The climate change legislation raced through the U.S. House on a seven-vote margin, 219-212. Eight Republicans voted for the bill, 44 Democrats voted against. Those numbers do not bode well for any quick action in the U.S. Senate where getting anything approaching 60 votes for this anti-carbon energy bill looks dimmer than the inside of a West Virginia coal mine at during a lunar eclipse at midnight in December.
According to Politico.com, the bill
"will raise electricity prices for consumers by $175 a year per household by 2020, according to a report by the Congressional Budget Office, significantly less than the $3,000 price hike predicted by Republicans who say the "energy tax" will increase energy bills and the cost of consumer goods."
I haven't seen either calculation, but if energy costs rise, then the cost of anything manufactured or grown that uses energy - which would be approximately everything - will rise, too. That increase will be passed along to consumers which has to be added to the $175 per year hike in everyone's electricity bill.
The ink hardly had time to dry on the 1,000+ page bill (which was finished at about three o'clock on Friday morning), when President Barack Obama made the astonishing pronouncement that he was opposed to one major provision. According to the New York Times, the provision in question was "inserted in the middle of the night before the vote Friday, that requires the president, starting in 2020, to impose a "border adjustment" - or tariff - on certain goods from countries that do not act to limit their global warming emissions."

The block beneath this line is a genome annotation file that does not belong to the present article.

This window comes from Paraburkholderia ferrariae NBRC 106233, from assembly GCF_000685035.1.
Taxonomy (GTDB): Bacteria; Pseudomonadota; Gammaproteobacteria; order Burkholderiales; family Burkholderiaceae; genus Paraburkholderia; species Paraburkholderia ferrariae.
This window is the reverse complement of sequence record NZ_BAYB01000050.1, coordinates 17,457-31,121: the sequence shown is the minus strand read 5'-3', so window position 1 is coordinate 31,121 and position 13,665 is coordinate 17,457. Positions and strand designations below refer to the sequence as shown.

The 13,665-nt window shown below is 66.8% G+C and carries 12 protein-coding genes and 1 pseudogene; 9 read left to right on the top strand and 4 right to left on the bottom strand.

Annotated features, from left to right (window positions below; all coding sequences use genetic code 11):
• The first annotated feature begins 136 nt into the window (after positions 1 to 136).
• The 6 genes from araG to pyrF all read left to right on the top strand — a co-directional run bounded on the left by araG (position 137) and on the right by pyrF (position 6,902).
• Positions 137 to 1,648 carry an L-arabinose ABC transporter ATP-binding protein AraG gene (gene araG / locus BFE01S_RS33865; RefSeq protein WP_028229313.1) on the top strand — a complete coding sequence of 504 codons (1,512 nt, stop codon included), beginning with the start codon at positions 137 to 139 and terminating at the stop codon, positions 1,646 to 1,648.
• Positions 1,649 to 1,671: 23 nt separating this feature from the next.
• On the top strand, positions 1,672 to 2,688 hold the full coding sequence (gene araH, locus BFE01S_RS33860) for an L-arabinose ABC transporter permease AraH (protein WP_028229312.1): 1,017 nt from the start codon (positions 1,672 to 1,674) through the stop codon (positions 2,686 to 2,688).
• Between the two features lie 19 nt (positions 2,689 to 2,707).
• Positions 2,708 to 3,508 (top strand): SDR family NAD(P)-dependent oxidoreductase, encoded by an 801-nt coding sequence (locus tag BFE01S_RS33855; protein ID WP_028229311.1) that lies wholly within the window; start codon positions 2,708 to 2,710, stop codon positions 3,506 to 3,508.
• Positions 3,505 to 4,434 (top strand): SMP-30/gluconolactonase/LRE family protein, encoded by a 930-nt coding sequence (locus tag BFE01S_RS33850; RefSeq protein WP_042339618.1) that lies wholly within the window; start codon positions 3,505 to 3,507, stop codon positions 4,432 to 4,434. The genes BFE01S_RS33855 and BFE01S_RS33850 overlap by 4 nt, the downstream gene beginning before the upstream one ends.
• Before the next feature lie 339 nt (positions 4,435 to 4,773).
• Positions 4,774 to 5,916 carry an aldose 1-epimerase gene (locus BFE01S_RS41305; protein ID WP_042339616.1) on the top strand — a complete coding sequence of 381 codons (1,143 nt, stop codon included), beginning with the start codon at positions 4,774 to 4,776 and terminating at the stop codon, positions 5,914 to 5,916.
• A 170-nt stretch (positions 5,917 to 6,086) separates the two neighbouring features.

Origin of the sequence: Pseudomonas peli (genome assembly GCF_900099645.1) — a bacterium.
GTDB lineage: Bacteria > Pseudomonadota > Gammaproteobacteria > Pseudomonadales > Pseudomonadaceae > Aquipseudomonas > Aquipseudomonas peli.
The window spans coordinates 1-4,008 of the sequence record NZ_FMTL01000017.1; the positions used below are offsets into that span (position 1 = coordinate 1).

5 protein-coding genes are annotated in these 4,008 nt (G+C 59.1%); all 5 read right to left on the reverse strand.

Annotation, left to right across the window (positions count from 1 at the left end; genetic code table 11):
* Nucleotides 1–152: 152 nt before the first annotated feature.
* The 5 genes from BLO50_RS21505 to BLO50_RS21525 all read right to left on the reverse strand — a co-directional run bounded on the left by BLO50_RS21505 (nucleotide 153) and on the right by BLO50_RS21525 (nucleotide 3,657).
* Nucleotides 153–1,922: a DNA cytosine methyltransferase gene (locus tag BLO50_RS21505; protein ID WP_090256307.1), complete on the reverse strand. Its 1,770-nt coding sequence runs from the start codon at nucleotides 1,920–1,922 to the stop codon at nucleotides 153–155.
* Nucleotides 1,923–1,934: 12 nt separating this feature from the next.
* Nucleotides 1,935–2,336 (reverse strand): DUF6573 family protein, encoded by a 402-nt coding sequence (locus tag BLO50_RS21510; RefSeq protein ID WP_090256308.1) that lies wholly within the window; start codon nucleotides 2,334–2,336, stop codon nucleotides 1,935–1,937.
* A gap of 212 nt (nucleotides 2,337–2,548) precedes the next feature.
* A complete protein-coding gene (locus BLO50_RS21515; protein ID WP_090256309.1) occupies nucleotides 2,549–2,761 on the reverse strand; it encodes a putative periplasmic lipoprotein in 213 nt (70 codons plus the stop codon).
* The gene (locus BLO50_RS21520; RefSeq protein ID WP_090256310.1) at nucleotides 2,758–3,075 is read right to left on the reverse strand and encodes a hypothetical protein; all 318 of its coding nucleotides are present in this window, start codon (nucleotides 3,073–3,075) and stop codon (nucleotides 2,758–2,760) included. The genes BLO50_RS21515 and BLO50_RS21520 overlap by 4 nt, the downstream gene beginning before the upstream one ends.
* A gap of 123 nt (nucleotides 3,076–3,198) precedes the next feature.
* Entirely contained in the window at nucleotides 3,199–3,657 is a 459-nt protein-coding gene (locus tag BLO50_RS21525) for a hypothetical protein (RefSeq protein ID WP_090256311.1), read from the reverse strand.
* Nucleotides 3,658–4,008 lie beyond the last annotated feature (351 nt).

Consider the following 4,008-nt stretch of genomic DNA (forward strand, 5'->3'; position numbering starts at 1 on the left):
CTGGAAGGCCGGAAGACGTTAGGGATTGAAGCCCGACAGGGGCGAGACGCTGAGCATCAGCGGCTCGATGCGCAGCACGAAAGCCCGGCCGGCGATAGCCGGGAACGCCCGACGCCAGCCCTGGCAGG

Democrat Sander Levin of Michigan said of the tariff against countries which do not embrace the whole lower-carbon-footprint deal,
"We can and must ensure that the U.S. energy-intensive industries are not placed at a competitive disadvantage by nations that have not made a similar commitment to reduce greenhouse gases."
Sounds right to me. In fact, it sounded right to the entire United States Senate when it refused to take up the Kyoto treaty because it exempted countries like India and China from having to reduce greenhouse gas emissions.
The Senate then believed it put U.S. businesses at a competitive disadvantage and my guess is the Senate now will come to the same conclusion.
Nevertheless, President Obama said in a Sunday interview which he deemed so important that, according to the NY Times, he "delayed the start of a Sunday golf game to speak to a small group of reporters in the Oval Office."
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